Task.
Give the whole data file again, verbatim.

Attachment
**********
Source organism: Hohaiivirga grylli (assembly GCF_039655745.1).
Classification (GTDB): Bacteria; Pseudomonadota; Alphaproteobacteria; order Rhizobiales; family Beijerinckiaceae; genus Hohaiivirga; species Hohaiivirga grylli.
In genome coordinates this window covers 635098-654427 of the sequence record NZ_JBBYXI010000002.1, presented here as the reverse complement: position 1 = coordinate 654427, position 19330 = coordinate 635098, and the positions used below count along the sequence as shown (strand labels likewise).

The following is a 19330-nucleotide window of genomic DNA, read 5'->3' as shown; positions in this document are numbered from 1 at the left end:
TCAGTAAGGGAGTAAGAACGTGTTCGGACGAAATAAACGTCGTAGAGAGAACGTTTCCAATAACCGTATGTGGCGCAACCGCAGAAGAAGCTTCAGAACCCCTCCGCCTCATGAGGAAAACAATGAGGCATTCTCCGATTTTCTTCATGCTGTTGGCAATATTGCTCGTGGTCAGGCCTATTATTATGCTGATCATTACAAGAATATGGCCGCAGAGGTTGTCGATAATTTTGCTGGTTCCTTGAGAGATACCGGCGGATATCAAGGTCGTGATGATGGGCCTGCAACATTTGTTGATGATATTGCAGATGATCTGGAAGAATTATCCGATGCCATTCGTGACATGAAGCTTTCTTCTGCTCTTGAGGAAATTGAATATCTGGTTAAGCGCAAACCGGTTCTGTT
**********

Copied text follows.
Source organism: Hohaiivirga grylli (assembly GCF_039655745.1).
Classification (GTDB): Bacteria; Pseudomonadota; Alphaproteobacteria; order Rhizobiales; family Beijerinckiaceae; genus Hohaiivirga; species Hohaiivirga grylli.
In genome coordinates this window covers 635098-654427 of the sequence record NZ_JBBYXI010000002.1, presented here as the reverse complement: position 1 = coordinate 654427, position 19330 = coordinate 635098, and the positions used below count along the sequence as shown (strand labels likewise).

The following is a 19330-nucleotide window of genomic DNA, read 5'->3' as shown; positions in this document are numbered from 1 at the left end:
TCAGTAAGGGAGTAAGAACGTGTTCGGACGAAATAAACGTCGTAGAGAGAACGTTTCCAATAACCGTATGTGGCGCAACCGCAGAAGAAGCTTCAGAACCCCTCCGCCTCATGAGGAAAACAATGAGGCATTCTCCGATTTTCTTCATGCTGTTGGCAATATTGCTCGTGGTCAGGCCTATTATTATGCTGATCATTACAAGAATATGGCCGCAGAGGTTGTCGATAATTTTGCTGGTTCCTTGAGAGATACCGGCGGATATCAAGGTCGTGATGATGGGCCTGCAACATTTGTTGATGATATTGCAGATGATCTGGAAGAATTATCCGATGCCATTCGTGACATGAAGCTTTCTTCTGCTCTTGAGGAAATTGAATATCTGGTTAAGCGCAAACCGGTTCTGTT